This weekend, the John J. Lee Amphitheater proved to be anything but haunted for the Yale volleyball team, which scared off Cornell and Columbia in two must-win games.
The Elis (15–4, 8–2 Ivy) struggled at points throughout both matchups but were able to execute in crucial moments to extend their dominance at home. The Big Red (10–10, 4–6) battled resiliently, but the Bulldogs pulled away in four sets on Friday. The next evening, the Elis vanquished the ghosts from an early season loss at Columbia (11—–9, 6-–4) to win three straight sets after faltering in the first.
The triumph gave second-place Yale an outside chance at a conference title, with the undefeated Princeton Tigers set to visit the Bulldogs next Friday.
“We had to win the games, [and] we found ways to win,” head coach Erin Appleman said. “I obviously would have liked it to be a little cleaner … and we have to win out if we want to have any sort of chance [at an Ivy League championship].”
Yale and Cornell’s first set was tight, with the largest lead just three points by any team. The Big Red eventually gained the upper hand and forced set point, 24–22. But a quick reaction from middle blocker Kate Aitkenhead ’19 kept alive the ensuing point, which she completed with an authoritative rejection.
After another Yale point, middle blocker Shreya Dixit ’19 powered down consecutive kills from the middle to secure the set 26–24.
This late comeback, however, did not spook the Big Red. Cornell put away six kills without committing an error in a blistering 11–4 run to start the second set. Yale, by contrast, combined for only seven kills in the entire set, a 25–16 blowout.
“We just have to trust in ourselves that we’re going perform to our capabilities, that we’ll do what we need to do,” setter Kelsey Crawford ’18 said, commenting on playing in back-and-forth affairs. “Keep our composure — that’s the key.”
The script flipped in the all-important third set, and Cornell all but handed the frame to the Bulldogs by conceding 12 errors. In the fourth set, outside hitter Brittani Steinberg ’17 helped power a 7–3 run when the teams were deadlocked at 12. The Bulldogs were able to maintain that edge the rest of the way to complete the victory.
The game against Columbia was another tight battle. In the opening set, Yale had 10 attack errors, resembling its wobbly performance against the Lions on Sept. 30. Leading 19–18 on Saturday, the Lions rattled off five straight points, and a Yale service error — one of 13 in the match — handed the victory over to Columbia 25–19.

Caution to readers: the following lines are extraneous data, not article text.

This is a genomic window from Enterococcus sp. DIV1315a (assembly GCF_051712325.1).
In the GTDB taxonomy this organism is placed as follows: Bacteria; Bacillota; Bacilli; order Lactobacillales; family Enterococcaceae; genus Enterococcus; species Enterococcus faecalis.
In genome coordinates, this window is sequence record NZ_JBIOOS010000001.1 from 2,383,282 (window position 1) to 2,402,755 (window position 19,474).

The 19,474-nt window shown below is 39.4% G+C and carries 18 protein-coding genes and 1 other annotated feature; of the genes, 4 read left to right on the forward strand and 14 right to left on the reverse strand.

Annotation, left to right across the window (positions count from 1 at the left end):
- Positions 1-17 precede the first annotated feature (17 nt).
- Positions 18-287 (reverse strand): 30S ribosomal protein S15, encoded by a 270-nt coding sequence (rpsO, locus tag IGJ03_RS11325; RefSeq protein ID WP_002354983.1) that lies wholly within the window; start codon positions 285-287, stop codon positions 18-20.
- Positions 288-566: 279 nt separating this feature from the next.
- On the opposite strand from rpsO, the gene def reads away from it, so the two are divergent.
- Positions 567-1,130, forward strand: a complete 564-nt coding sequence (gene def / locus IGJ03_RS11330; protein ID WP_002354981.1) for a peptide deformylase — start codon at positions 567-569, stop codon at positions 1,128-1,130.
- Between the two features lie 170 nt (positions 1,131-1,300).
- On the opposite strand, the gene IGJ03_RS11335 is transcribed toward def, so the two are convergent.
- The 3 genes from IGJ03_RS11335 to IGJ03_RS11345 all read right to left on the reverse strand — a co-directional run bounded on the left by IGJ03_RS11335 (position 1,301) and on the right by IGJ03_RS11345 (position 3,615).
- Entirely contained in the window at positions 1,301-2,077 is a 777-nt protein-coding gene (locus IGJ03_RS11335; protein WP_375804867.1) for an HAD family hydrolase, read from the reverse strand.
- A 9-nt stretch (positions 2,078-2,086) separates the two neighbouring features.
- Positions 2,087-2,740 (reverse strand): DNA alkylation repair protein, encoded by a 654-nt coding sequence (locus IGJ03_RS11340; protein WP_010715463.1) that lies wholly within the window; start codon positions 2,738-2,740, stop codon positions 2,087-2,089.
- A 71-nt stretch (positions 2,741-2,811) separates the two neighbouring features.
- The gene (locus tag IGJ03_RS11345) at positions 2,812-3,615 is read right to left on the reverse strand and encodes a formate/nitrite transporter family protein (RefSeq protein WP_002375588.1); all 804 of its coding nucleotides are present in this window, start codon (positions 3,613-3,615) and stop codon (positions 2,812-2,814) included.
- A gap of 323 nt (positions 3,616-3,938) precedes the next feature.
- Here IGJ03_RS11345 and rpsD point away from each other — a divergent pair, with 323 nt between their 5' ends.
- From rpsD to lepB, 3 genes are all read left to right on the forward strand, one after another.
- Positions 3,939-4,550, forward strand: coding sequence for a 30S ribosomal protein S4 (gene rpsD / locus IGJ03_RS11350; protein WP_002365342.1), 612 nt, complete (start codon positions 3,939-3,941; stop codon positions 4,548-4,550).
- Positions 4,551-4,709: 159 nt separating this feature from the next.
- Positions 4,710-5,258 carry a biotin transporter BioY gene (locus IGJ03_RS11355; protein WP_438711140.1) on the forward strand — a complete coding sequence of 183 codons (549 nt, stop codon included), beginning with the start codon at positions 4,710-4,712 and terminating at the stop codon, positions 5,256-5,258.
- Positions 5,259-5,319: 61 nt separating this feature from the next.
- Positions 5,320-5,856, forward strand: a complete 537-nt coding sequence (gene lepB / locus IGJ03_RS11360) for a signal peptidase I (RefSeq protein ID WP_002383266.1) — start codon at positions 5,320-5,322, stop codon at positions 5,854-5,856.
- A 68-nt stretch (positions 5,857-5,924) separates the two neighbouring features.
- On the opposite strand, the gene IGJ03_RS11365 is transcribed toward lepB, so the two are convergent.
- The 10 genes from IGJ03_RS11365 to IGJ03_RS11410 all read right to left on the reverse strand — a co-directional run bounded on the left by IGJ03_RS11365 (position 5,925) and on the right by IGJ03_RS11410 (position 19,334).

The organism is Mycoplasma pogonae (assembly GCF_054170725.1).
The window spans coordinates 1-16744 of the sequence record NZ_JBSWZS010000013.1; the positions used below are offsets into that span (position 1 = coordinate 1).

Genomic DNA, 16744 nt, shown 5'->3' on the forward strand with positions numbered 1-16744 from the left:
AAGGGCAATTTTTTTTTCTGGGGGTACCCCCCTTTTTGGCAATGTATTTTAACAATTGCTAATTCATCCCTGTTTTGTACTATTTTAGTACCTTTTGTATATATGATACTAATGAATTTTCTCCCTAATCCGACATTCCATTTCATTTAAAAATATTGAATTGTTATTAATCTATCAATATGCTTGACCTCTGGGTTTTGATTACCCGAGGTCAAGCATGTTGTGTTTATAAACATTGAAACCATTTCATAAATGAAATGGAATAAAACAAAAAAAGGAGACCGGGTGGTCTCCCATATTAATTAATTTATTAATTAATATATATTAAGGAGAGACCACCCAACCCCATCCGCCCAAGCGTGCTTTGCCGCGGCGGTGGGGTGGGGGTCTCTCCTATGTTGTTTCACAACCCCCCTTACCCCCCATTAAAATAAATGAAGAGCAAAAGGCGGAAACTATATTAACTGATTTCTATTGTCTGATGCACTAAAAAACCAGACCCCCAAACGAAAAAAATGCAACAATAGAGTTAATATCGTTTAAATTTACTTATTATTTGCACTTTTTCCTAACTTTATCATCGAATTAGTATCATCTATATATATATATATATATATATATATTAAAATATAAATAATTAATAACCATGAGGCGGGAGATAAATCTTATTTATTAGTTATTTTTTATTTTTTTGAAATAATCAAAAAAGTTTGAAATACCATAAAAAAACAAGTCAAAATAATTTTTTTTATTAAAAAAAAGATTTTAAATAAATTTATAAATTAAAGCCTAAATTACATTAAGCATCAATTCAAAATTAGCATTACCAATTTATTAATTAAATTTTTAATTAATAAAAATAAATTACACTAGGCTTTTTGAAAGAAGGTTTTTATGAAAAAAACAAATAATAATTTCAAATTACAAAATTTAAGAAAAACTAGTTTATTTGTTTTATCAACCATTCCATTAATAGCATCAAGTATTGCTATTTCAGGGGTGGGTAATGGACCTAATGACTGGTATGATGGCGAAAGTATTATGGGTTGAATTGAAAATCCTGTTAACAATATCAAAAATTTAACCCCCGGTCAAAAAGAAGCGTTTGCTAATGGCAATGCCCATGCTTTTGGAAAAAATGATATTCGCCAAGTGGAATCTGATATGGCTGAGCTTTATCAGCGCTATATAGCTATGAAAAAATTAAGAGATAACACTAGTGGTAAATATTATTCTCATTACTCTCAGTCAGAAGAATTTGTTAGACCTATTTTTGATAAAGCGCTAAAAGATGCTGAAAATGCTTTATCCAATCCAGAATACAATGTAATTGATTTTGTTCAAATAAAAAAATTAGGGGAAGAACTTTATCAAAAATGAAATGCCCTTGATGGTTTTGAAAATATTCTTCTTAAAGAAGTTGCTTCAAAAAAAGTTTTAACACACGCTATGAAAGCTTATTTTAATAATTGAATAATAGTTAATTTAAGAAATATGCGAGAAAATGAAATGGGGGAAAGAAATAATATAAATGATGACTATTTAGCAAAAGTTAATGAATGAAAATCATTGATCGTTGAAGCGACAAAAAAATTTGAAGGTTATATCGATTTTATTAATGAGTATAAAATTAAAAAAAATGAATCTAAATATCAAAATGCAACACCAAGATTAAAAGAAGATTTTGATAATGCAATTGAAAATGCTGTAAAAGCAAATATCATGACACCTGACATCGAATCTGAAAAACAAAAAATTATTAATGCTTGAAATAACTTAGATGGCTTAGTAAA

“We were kicking ourselves in the foot [in the first set],” Steinberg said. “We were giving Columbia a lot of points [on] a lot of errors, but I think once we got in the huddle after the first set, we realized we had to clean up our game.”
When the teams switched sides, the quality of play switched with them: In the second set, it was Columbia that treated Yale to 10 errors, allowing the Bulldogs to equalize the score with a 25–17 victory.
Another crucial third set ensued, and once again the Bulldogs delivered. Yale dug in after trailing 17–14, and a Columbia misfire ceded the Elis a 22–21 lead. It was then the Lions’ turn to roar back on consecutive whizzing slams from outside hitter Zoe Jacobs.
On the next play, a costly Steinberg error seemed to be the death knell for the Bulldogs, as the Lions led 24–22.
But the senior resuscitated the team herself. After saving one set point, Columbia seemed to have secured the victory with an attack that forced setter Franny Arnautou ’20 to helplessly deflect the ball into the net. Yet Steinberg, splayed across the court, somehow punched over the low ball with one hand. Jacobs sailed the ball out of bounds, leaving the score tied.
“When the game is that tight and there’s a set on the line and whoever wins that set gets the advantage into the next one, it’s important to do everything you can [and] lay your body on the line,” Steinberg said. “That’s why we play the sport and why we love it. I just dove for [the ball]. … It’s something I do every day.”
With the teams tied 24–24, Crawford resolutely fended off Jacobs’s high-octane attack with crucial digs, and Jacobs committed a momentous lift error to give Yale set point. Dixit then contributed to a block to complete what may have been the most important four-point stretch of the season.
This shift of momentum seemed to deflate the Lions heading into the fourth set. Steinberg smashed two of her game-high 17 kills in the first three points, and the Elis jumped to a 10–3 lead. They hit 0.391 in the set en route to a 25–20 triumph.
“We just didn’t finish,” Columbia head coach Brie Katz said. “We made errors at really inopportune times.”
After the final whistle, word soon trickled in that Princeton had escaped from a tight five-set battle at Harvard to maintain its perfect record. It will take a Yale victory this coming Friday over the Tigers plus additional help to create a tie between Yale and Princeton atop the Ivy League standings.